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The Left Continues To Smear Glenn Beck & the Tea Party with its Skousen Shellgame

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Posted on January 3 2011 8:00 pm
David Swindle is the Managing Editor of NewsReal Blog and the Associate Editor of FrontPage Magazine. Follow him on Twitter here

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I’d hope that by now everyone understands how a shell game works.

The charlatan has three shells and a pea. He hides the pea under a shell and invites his mark to keep an eye on it. Then he shifts around the shells slowly in a way in which it’s easy to keep track of the shell that supposedly hides the pea. His innocent Mark points to the shell only to be stunned when the pea isn’t there.

How does it work? Easily: the charlatan palms the pea when his mark isn’t looking. Then he’s able to stick it underneath another shell to make it impossible for his mark to win the bet.

And of course leftists engage in shell games on a mass scale in our culture today. And unfortunately there’s a vast mass of uneducated, good-intentioned, barely-paying-attention “independents” and “centrists” who get taken in all too often by by their cons.

We see this on display in Christopher Hitchens radical assault on the Tea Party movement in this month’s issue of Vanity Fair:

Glenn Beck has not even been encouraging his audiences to reread Robert Welch. No, he has been inciting them to read the work of W. Cleon Skousen, a man more insane and nasty than Welch and a figure so extreme that ultimately even the Birch-supporting leadership of the Mormon Church had to distance itself from him. It’s from Skousen’s demented screed The Five Thousand Year Leap (to a new edition of which Beck wrote a foreword, and which he shoved to the position of No. 1 on Amazon) that he takes all his fantasies about a divinely written Constitution, a conspiratorial secret government, and a future apocalypse. To give you a further idea of the man: Skousen’s posthumously published book on the “end times” and the coming day of rapture was charmingly called The Cleansing of America. A book of his with a less repulsive title, The Making of America, turned out to justify slavery and to refer to slave children as “pickaninnies.” And, writing at a time when the Mormon Church was under attack for denying full membership to black people, Skousen defended it from what he described as this “Communist” assault.

So, Beck’s “9/12 Project” is canalizing old racist and clerical toxic-waste material that a healthy society had mostly flushed out of its system more than a generation ago, and injecting it right back in again. Things that had hidden under stones are being dug up and re-released. And why? So as to teach us anew about the dangers of “spending and deficits”? It’s enough to make a cat laugh. No, a whole new audience has been created, including many impressionable young people, for ideas that are viciously anti-democratic and ahistorical. The full effect of this will be felt farther down the road, where we will need it even less.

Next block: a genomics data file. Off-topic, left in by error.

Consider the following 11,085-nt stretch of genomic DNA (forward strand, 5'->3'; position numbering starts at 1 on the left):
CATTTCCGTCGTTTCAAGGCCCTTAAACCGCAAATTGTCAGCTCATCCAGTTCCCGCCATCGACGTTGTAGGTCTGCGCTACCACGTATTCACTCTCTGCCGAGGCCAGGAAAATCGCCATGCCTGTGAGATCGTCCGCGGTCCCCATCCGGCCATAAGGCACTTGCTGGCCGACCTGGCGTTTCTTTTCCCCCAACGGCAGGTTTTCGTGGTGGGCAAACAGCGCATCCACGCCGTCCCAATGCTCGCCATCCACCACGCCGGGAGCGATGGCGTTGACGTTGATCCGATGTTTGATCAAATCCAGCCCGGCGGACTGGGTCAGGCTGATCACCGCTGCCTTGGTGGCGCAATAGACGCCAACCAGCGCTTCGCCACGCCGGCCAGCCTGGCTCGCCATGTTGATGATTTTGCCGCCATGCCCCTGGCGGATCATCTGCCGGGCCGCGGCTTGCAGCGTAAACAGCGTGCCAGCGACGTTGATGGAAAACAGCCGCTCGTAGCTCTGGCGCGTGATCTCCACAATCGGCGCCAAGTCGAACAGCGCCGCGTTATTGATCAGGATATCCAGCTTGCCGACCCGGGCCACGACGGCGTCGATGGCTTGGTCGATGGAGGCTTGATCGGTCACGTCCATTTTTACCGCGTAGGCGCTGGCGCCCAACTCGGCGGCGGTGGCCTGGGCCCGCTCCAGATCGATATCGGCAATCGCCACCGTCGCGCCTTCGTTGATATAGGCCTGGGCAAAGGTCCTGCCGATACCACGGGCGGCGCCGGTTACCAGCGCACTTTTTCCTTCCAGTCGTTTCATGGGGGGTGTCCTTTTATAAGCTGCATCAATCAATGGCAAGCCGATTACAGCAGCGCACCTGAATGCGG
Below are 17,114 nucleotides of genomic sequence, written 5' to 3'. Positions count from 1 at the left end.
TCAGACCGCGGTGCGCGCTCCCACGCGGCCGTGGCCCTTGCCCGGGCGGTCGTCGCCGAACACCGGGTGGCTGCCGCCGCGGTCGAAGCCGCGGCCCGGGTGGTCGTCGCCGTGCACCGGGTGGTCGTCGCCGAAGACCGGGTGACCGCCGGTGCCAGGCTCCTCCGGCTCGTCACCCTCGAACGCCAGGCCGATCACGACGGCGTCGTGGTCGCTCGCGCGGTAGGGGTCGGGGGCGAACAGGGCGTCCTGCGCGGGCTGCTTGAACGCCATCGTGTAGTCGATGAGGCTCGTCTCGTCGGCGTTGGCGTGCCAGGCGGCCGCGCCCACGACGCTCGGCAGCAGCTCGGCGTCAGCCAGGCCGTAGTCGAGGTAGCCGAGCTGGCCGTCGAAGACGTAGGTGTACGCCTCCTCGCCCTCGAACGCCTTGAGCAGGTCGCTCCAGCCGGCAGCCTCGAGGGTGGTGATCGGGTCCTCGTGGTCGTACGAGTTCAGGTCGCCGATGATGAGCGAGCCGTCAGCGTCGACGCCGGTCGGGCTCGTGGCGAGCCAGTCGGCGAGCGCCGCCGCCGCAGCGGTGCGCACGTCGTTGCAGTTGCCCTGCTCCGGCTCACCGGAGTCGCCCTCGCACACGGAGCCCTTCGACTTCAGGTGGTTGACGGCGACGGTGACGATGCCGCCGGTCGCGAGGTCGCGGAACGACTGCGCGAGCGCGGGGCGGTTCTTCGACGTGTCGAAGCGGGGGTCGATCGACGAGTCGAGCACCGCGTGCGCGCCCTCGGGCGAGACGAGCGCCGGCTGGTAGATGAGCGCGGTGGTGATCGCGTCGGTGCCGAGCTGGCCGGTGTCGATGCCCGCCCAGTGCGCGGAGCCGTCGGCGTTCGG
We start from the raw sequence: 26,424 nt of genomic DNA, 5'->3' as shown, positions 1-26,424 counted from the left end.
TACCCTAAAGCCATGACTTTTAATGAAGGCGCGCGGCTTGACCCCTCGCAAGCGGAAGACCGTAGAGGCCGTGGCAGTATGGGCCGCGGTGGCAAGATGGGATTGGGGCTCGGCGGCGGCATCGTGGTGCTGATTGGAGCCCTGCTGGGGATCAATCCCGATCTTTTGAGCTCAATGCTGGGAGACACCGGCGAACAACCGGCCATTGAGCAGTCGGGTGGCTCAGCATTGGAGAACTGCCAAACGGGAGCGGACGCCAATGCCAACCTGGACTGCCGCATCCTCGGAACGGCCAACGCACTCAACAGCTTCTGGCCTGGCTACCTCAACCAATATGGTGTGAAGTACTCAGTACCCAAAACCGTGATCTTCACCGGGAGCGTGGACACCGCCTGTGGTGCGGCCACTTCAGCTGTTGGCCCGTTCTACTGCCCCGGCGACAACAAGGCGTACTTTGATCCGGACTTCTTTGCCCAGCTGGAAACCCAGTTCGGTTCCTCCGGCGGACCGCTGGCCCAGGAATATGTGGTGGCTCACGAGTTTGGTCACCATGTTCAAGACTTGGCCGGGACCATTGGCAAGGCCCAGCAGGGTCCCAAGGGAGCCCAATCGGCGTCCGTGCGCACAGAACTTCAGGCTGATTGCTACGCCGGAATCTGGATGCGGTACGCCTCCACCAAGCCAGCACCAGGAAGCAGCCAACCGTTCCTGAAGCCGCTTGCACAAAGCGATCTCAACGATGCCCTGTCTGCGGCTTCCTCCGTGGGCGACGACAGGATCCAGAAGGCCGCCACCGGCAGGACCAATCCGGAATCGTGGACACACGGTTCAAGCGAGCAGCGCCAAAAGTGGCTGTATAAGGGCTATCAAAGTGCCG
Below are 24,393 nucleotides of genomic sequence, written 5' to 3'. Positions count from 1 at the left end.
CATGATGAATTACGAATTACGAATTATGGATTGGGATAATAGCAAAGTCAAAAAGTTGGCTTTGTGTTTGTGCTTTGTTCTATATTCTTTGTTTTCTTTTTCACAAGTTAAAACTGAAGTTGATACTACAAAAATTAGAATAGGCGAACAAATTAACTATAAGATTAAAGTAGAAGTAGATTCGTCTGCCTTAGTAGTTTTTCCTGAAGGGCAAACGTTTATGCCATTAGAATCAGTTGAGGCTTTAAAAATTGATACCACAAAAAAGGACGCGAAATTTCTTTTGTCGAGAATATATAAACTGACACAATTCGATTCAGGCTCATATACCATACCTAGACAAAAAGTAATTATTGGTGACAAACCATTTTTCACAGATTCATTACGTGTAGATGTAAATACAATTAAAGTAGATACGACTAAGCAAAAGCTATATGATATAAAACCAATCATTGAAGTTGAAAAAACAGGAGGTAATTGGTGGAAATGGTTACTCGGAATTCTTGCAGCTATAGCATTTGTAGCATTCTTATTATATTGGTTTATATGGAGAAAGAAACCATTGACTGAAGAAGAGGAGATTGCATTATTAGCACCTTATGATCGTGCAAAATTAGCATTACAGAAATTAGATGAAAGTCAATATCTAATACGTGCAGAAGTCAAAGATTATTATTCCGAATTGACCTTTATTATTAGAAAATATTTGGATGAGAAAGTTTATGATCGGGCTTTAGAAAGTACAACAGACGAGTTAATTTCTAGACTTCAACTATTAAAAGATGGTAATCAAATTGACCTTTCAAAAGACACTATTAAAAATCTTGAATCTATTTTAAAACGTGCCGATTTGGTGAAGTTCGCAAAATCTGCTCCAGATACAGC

Here’s how the Smear-The-Tea-Partiers-As-Racist-Reactionaries Shell Game works. The Five Thousand Year Leap is indeed an integral part of the Glenn Beck, Tea Party, 9/12 Project movement. Beck has endorsed it, pushed it on his shows, written a new forward, and propelled it onto the bookshelves of the conservative grassroots. That much is true.

What isn’t true is that its contents are anything like what Hitchens describes. Instead of quoting from the book itself, Hitchens slides the pea of racism and crackpot conspiracism under the Leap shell. He cites other Skousen texts which might very well have some objectionable contents — books which have no role whatsoever in the Tea Party movement and that Beck hasn’t pushed the way he has Leap — and then tries to claim that Leap expresses the same ideas. (Of course how accurate Skousen’s critics are about these other texts is anyone’s guess. Paul Skousen, the author’s son, has defended his father here in the comments of a piece by Ron Radosh. Whether Skousen was actually the Alex Jones of his day is a task requiring more effort to ascertain than it seems necessary to spend.)

(By the way, the Right has been debunking this particular Skousen shell game for some time. I first blogged about it more than a year ago in October of ’09 here.)

Hitchens certainly hasn’t bothered to read Leap. Doing so would defang this smear immediately. He’d discover that instead of a racist, conspiracy-monger’s guidebook it’s actually just a summary of the political philosophy of the founders made up primarily of their own words. (I have a feeling that if one did a textual analysis of Leap then the result would be more words from the founding fathers than from Skousen himself.) Skousen crystallizes the founders’ ideals into 28 principles. Since Hitchens won’t be reading the book, here’s the cliff notes version of the ideas in it:

Next: Click the next page for a quick summary of Leap.

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